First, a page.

Over Reactions and Triggers
I once had a breakdown in front of the sparkling water display in a Publix. Not my proudest moment, but one that I now embrace as completely ordinary after divorce. The brain has a way of tucking certain memories away for later consumption, smartly realizing that an emotional binge can have devastating results. Then these feelings can be released in a sudden torrent of tears triggered by the most mundane of things.
Memory and Cognition Issues
Your brain won’t function correctly for a time. You’ll forget things, have trouble making basic connections and struggle to form new memories. You may feel slow and sluggish in areas where you once excelled.
Your previous levels of functioning will return. In the meantime, Google, sticky notes and a calculator are your best friends.
Extreme Reactions to Dating
I will never forget the day after my divorce when I looked around the gym and suddenly realized there were men. Everywhere. And I was free to pursue any of them that were unclaimed. I was like a kid in a candy store for a time (yes, part of that post-divorce mania here!).
Others find they have the opposite response to dating – the very thought makes their stomach turn and they can’t imagine ever seeing someone new.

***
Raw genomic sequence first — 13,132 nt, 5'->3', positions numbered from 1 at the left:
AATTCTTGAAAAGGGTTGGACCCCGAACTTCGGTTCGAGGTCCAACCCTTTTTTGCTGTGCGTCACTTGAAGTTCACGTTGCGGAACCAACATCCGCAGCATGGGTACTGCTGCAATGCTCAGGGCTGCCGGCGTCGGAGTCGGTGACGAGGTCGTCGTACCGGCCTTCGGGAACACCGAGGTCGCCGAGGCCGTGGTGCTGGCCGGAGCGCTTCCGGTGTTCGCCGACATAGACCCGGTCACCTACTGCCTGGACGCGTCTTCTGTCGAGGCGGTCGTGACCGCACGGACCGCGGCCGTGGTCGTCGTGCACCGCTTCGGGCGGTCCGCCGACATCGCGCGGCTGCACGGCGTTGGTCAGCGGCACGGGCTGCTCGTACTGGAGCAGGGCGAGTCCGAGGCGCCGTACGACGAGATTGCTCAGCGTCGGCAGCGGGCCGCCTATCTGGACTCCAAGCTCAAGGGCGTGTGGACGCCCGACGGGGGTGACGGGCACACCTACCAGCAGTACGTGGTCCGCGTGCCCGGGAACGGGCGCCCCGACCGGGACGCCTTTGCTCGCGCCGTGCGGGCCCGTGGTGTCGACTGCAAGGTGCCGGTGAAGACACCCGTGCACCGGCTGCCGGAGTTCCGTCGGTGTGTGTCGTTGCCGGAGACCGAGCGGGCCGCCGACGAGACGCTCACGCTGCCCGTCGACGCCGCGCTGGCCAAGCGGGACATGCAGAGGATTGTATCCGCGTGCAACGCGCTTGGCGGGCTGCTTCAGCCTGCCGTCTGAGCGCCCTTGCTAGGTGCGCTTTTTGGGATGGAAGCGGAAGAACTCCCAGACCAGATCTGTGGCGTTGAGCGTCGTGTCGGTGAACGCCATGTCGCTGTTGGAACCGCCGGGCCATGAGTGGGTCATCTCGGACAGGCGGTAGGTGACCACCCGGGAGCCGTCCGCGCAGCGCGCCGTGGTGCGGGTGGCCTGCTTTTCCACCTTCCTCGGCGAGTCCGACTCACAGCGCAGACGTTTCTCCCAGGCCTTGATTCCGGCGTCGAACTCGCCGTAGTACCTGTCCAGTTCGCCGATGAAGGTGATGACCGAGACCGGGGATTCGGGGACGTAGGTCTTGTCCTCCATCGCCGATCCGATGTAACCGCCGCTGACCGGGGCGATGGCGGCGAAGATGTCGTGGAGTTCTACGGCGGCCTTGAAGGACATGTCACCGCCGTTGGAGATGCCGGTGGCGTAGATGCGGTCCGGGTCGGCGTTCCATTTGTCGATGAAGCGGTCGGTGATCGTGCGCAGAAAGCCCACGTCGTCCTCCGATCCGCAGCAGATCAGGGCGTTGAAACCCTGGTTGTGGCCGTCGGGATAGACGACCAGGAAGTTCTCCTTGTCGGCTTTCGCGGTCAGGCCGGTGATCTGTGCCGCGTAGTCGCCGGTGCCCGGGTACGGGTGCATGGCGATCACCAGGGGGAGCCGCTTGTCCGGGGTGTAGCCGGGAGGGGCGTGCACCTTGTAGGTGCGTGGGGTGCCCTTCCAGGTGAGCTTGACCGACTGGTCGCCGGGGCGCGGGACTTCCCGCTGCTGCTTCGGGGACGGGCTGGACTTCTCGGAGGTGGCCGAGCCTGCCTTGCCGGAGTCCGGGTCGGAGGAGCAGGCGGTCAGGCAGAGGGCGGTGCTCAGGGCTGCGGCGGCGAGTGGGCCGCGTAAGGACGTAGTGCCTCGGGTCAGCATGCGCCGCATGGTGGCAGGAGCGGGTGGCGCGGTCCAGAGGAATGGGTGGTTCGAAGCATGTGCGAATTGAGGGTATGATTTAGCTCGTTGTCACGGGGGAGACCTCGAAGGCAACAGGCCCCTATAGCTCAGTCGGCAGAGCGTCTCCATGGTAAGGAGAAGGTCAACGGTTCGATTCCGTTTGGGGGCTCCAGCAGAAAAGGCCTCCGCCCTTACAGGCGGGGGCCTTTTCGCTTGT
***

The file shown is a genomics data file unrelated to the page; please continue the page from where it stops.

Both responses are normal and, in time, tend to move towards a more balanced approach.
Strong Response to the Ex Getting Married
Whether this news comes years down the road or, as in my case, before your divorce even occurs, the announcement of your ex’s nuptials will probably hit you much harder than you anticipated. It can make early feelings of rejection and loss resurface and it often triggers a sense of, “That should have been me.” It’s not easy to witness their apparent happiness when you’re still aching from the loss.
Although this reaction is intense, it tends to be brief. The last of the bubbles of your marriage floating to the surface before they dissipate in your growing new life.
Taking “Too Long” to Move On
Comparison is your enemy here. You see social media posts of your recently friends seemingly “over it” while you still cry yourself to sleep. You discover that your neighbor remarried after two years and you can’t even imagine going on a coffee date. You worry that you’re doing this divorce thing wrong since it seems like everyone else has a much easier time of it.
First, realize that you only see what others choose to show you. Fun Facebook photos and late-night crying jags are not mutually exclusive. They may appear to have moved on, but their reality could be much more complicated.
And then there is the very real fact that every person is different, every divorce unique. Here are twenty factors that strongly influence your personal divorce experience. Read them and remember that healing does not speak calendar.
A Final Note…
All of these reactions are normal. Yet, normal can become pathological if it persists for a protracted period of time or swells to a point where it severely impacts your ability to function. It’s also completely normal to need help during divorce. Ask for it when you need it.